For those who might be in the area, I will be speaking on 6 November (Wednesday) at the Washington, DC, American Revolution Round Table; and on 7 November (Thursday) at Fraunce’s Tavern in New York City. Both talks will be about my book, British Soldiers, American War.
Many of the soldiers we've discussed here had learned trades before joining the army. This should come as no surprise when one thinks of the ages and opportunities involved; young men who went to school usually studied only until they reached their teen years, and some didn't go to school at all (it would be a mistake, however, to assume that most didn't go to school). But the army didn't usually take recruits until they were fully grown, which meant at least their late teens, and the majority of soldiers enlisted in their early twenties. That meant spending at least a few years, and perhaps a dozen or more, at some sort of work - ample time to complete an apprenticeship or acquire a skill in some other way.
Sometimes those skills were useful to the army. Taylors, blacksmiths, shoemakers and others provided necessary maintenance for regimental clothing; bakers, butchers, brewers and victuallers prepared food for the army; carpenters, sawyers and coopers supported the military infrastructure. When the British army landed in Rhode Island, orders were given for the 22nd Regiment to send a printer to headquarters; although the purpose was not specified, he almost certainly prepared notices, handbills and other documents for the army.
It was not only the British army that took advantage of skilled British soldiers. Prisoners of war were put to work by their American captors, filling labor voids created by men being away in the American army and also keeping the prisoners gainfully employed rather than idle. One such man was James Gamble (also spelled Gambles, Gamiel and Gammel) of the 80th Regiment. He'd enlisted on 3 February 1778 when this regiment was being raised, part of the wartime expansion of the army.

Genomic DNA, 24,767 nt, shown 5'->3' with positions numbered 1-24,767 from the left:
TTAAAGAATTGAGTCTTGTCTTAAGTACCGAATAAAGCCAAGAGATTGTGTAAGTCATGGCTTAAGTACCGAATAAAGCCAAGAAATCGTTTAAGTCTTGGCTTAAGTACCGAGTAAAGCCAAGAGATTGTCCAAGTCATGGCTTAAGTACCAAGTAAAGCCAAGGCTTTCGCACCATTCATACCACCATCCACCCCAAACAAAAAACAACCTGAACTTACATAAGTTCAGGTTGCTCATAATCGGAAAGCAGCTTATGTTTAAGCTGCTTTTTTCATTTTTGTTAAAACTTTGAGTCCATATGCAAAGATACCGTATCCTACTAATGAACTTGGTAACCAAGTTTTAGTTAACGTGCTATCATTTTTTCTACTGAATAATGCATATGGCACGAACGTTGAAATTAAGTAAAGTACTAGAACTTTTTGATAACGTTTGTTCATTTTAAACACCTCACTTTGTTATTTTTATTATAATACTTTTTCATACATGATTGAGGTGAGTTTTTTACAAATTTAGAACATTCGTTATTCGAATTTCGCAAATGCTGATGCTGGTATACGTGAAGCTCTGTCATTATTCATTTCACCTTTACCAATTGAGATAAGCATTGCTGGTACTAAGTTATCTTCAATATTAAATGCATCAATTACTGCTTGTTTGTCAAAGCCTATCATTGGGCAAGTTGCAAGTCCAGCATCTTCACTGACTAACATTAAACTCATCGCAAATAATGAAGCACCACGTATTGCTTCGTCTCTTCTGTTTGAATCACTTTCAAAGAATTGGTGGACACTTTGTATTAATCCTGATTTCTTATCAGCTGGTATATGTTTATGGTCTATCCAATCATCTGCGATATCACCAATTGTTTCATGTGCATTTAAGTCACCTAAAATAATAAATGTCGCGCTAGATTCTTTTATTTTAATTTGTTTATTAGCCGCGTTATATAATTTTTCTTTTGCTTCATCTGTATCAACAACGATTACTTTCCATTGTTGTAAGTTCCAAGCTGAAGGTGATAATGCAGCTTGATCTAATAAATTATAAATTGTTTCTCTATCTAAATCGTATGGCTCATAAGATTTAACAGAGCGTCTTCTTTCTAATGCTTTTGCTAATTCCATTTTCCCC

The 80th Regiment arrived in American in August of 1779. By October of 1781 most of the soldiers were prisoners of war, having been taken as part of General Cornwallis's army at Yorktown. James Gamble was a prisoner of war after his first campaign. He and his fellow soldiers were sent to Lancaster, Pennsylvania.
Gamble's skills were noticed by the Committee of Safety. In March 1782 he was sent to Philadelphia to the Commissary of Prisoners, presumably because that officer had requested a printer from among the British prisoners. A letter informing the commissary of Gambe's impending arrival indicated some uncertainty about his suitability for whatever tasks were expected of him; the committeeman wrote that Gamble was "more of stationer than printer," and said he was told there was a printer among the prisoners of the 17th Regiment who might be more suitable (and, in fact, there was: Corporal John Waterman of the 17th, who survived the war and received a pension in 1791).
How Gamble worked out at his job in Philadelphia is not known. He must have liked his overall experience in America, though, as he was one of many British prisoners who did not return to his regiment when prisoners were repatriated in 1783. Like the others, he was written off as a deserter.
Learn more about British soldiers in America!